FREUD SAID THE purse was a symbol of female anatomy, a receptacle for the mysterious and hidden. A woman who went out into society carrying one was clutching her womb, so to speak.
The Chanel 2.55 bag—timeless object of purse-envy—was a kind of rebirth. It was not the first bag created by Coco Chanel. Her first, in 1929, caused scandal. Having become “fed up with holding my purses in my hands and losing them,” and inspired by military satchels, she sewed on an extended strap to allow women to carry the bag hands-free and over the shoulder. Making a shoulder bag socially acceptable for ladies offered new freedom of movement and a nod to sexual liberation in Jazz Age Paris.
Chanel was famous for many things, including her romantic liaisons with the likes of Stravinsky and British royalty. Her 2.55 bag, named for its appearance in February 1955, had a secret zippered compartment in its front flap for keeping love letters. The bag's long shoulder straps were made of linked metal chains, and its quilted leather body resembled the pattern on jockey jackets. Its inner lining was the burgundy color of Chanel's childhood Catholic-school uniforms. Inspired by her girlhood impressions of horses’ bridles and harnesses, and of the keychains of the caretakers at her orphanage, the bag expressed both freedom and restraint, mastery and submission. As Vogue noted in 2013, “The genius of the Chanel bag can be found in its versatility—it has managed to be the perfect accessory, be its wearer in jeans or black-tie, artfully disheveled or painstakingly put together, for more than half a century, invading not only our wardrobes but our cultural consciousness as well.”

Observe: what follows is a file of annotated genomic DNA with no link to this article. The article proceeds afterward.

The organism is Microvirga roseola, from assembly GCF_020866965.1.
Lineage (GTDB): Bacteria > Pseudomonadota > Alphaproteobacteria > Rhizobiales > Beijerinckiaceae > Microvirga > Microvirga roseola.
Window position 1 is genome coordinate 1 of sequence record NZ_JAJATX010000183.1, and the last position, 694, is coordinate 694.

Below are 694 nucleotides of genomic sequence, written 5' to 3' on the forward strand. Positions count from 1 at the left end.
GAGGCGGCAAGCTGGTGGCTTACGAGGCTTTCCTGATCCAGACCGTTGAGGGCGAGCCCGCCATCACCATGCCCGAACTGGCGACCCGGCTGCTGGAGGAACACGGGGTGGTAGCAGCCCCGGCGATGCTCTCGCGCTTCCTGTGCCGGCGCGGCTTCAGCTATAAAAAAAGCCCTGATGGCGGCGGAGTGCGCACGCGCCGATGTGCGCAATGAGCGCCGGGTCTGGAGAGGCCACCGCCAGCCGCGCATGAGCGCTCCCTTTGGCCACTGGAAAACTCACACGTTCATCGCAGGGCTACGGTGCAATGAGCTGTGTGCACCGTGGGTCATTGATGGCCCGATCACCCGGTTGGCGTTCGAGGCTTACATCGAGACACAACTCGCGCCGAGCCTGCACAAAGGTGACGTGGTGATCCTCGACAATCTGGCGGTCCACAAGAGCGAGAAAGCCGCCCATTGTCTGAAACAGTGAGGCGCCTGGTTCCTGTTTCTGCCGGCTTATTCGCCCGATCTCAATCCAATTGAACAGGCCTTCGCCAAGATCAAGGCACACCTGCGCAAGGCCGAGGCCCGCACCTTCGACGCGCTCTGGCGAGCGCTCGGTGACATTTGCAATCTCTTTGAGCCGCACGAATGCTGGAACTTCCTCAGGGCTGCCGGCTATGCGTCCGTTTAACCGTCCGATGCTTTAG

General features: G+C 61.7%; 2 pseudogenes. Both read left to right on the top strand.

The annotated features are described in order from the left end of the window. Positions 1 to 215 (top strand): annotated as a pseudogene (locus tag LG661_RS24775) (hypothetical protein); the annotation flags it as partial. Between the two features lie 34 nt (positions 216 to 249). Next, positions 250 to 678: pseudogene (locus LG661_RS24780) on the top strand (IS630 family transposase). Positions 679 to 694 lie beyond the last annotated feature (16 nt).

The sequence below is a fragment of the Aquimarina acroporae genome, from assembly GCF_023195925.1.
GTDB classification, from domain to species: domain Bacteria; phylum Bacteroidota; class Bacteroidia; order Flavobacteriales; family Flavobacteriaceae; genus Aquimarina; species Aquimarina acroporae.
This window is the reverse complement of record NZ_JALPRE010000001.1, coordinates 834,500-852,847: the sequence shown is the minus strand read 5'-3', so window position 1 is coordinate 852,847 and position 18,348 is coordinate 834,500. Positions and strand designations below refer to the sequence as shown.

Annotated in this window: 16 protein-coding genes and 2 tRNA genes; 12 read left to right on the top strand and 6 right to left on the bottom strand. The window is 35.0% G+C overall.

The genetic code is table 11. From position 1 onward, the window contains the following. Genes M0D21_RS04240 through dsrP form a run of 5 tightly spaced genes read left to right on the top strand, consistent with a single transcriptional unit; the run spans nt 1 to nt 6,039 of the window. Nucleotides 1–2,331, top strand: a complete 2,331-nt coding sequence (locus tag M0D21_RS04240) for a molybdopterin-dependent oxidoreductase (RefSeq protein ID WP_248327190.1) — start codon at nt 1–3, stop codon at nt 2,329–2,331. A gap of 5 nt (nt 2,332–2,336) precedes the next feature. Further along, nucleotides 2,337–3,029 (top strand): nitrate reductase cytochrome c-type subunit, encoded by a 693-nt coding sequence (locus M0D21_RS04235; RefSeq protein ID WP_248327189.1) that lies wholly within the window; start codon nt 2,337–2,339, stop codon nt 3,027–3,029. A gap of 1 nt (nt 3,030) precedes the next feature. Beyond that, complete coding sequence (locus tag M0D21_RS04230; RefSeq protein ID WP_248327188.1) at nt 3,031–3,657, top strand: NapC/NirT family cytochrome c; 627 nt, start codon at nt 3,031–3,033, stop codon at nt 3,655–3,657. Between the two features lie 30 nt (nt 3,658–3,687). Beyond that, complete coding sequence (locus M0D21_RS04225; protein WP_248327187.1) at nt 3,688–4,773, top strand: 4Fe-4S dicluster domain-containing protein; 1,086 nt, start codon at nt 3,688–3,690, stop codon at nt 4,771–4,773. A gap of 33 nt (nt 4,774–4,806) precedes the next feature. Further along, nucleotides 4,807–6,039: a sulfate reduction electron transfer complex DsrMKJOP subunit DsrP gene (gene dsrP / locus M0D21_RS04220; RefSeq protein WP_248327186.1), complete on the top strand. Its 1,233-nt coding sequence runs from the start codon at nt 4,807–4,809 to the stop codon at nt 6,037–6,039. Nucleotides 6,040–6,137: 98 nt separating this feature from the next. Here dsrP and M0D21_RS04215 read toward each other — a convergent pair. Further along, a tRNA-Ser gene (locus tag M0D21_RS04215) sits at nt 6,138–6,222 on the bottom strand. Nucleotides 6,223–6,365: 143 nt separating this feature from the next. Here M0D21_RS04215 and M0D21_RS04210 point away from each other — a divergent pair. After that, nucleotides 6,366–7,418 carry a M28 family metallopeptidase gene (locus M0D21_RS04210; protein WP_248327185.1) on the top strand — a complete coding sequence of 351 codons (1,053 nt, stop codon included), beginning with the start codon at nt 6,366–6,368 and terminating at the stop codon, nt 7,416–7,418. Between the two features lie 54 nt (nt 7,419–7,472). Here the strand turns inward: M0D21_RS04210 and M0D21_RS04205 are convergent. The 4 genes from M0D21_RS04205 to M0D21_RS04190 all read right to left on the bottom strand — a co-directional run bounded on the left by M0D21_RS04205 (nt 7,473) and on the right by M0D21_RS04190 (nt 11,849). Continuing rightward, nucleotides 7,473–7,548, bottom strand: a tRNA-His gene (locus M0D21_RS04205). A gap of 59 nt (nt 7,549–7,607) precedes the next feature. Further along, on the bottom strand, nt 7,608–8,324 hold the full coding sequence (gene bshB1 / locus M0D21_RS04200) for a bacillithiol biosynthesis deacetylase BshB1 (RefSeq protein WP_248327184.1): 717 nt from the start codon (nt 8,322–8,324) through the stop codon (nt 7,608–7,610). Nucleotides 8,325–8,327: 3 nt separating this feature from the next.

The bag was part of Coco Chanel's fraught 1950s comeback, 15 years after she closed her business as World War II began. It proved to be an emblem of Chanel's own ability to rise again, unscathed, after her wartime collaboration with the Nazis. In a social set in which anti-Semitism was pronounced, Chanel had been a secret agent for the Germans and mistress to a German intelligence officer.